A Comprehensive Approach to Elimination of Highly-Enriched-Uranium From All Nuclear-Reactor Fuel Cycles

Frank von Hippel, "A Comprehensive Approach to Elimination of Highly-Enriched-Uranium From All Nuclear-Reactor Fuel Cycles," Science & Global Security, 12, no. 3, (2004): 137-164.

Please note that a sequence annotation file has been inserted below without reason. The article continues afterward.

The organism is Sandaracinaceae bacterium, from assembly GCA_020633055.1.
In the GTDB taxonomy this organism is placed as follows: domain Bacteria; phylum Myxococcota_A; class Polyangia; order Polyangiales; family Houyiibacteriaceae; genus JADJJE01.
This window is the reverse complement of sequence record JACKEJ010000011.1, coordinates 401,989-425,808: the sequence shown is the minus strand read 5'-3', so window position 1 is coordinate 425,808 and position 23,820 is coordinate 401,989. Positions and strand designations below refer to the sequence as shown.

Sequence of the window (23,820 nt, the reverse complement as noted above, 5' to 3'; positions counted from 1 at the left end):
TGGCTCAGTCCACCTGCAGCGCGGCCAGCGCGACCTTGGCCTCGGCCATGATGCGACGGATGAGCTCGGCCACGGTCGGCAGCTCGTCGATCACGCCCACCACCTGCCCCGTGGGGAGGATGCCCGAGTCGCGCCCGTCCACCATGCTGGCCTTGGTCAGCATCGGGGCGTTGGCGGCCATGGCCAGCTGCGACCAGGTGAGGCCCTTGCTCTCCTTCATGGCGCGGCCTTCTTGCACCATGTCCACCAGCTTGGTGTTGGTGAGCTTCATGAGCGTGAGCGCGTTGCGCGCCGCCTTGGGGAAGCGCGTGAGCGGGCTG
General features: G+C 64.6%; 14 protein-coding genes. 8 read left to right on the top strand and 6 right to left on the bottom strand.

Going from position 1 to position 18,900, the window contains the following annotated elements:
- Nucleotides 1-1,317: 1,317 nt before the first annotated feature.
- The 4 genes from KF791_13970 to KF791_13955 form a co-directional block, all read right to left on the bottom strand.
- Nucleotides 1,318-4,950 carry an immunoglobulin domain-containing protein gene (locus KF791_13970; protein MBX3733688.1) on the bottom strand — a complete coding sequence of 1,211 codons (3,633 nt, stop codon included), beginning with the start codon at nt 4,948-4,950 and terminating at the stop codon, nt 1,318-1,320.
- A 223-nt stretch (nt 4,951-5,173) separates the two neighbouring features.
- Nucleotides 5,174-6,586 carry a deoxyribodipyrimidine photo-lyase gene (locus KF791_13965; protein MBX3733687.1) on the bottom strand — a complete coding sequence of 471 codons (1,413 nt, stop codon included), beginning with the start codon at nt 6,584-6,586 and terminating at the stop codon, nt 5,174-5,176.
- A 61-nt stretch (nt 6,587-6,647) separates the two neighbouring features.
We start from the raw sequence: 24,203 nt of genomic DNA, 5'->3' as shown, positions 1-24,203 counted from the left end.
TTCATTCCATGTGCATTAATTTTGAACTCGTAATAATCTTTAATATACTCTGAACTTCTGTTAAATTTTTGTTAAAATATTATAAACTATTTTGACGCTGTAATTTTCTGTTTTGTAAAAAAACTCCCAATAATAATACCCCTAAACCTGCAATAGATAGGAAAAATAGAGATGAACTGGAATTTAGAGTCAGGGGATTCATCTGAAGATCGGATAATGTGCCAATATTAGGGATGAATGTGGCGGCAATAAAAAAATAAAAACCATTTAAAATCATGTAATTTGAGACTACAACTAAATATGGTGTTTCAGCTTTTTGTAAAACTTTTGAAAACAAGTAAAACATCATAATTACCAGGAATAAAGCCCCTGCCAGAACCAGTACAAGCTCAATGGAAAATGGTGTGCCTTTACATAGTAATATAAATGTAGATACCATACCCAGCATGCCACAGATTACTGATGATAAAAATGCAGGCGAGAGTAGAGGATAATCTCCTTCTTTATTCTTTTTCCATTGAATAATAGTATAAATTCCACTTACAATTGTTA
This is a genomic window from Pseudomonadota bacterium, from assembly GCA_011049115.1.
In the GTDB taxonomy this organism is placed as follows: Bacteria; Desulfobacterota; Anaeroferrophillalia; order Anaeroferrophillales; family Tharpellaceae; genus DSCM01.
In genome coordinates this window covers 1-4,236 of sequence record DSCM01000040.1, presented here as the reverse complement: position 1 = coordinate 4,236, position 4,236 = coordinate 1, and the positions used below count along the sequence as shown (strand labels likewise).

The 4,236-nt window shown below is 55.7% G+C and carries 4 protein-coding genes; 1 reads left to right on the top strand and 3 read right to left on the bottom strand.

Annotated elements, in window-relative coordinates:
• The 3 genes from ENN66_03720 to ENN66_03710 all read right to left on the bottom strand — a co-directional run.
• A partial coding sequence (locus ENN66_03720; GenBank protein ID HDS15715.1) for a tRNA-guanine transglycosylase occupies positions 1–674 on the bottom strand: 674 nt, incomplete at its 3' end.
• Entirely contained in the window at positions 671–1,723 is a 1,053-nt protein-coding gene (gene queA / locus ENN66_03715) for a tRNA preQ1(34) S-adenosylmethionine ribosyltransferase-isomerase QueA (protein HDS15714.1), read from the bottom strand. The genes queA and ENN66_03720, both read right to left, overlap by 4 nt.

Over a period of about a decade after President Eisenhower's "Atoms for Peace" speech, the U.S. and Soviet Union exported research reactors to about 40 countries. By the mid-1970s, most of these reactors were fueled with weapon-useable highly-enriched uranium (HEU), and most of those with weapon-grade uranium. In 1978, because of heightened concern about nuclear proliferation, both countries launched programs to develop low-enriched uranium (LEU) replacement fuel containing less than 20 percent 235U for foreign research reactors that they were supplying with HEU fuel. By the time the Soviet Union collapsed, most of the Soviet-supplied research reactors outside the USSR had been converted to 36% enriched uranium but the program then stalled because of lack of funding. By the end of 2003, the U.S. program had converted 31 reactors to LEU, including 11 within the U.S. If the development of very high density LEU fuel is successful, it appears that conversion of virtually all remaining research reactors with steady powers greater than 1 megawatt (MWt, thermal) could be completed by approximately 2012. It is also technically straightforward to convert to LEU the HEU targets used in the production of the fission product 99Mo, whose decay product 99Tc is widely used in medical procedures. However, there are political obstacles to ending the use of HEU in research and medical-isotope-production reactors. The big 99Mo producers are resisting conversion, and Russia has not yet committed to convert its own research reactors. Furthermore, large classes of reactors fueled with HEU including critical facilities, pulsed reactors, icebreaker propulsion reactors and naval reactors, have not yet been targeted for conversion. Most HEU-fueled reactors do not need to be converted, however. About a hundred underutilized HEU-fueled reactors should be shut down instead, and they and about another hundred already shutdown HEU-fueled reactors must be decommissioned. The fresh and spent HEU fuel at these reactor sites, as well as at the sites of reactors being converted, must be recovered and blended down to LEU. In 1996, the U.S. resumed taking back spent U.S.-supplied HEU fuel from foreign reactors. Recovery of fresh HEU fuel from foreign reactors supplied by the former Soviet Union began in 2002 with U.S. financial assistance, but return to Russia of spent exported Soviet and Russian HEU fuel is stalled. All these slow-moving programs must be consolidated and broadened into a comprehensive high-priority effort to eliminate HEU from all nuclear fuel cycles, including those of icebreaker, tritium-production and naval-propulsion reactors. Recently, there have been signs of increasing political support within the U.S. for a more comprehensive effort to help eliminate HEU from civilian nuclear fuel cycles worldwide. This article provides a preliminary map of the territory that would be covered by such a program.

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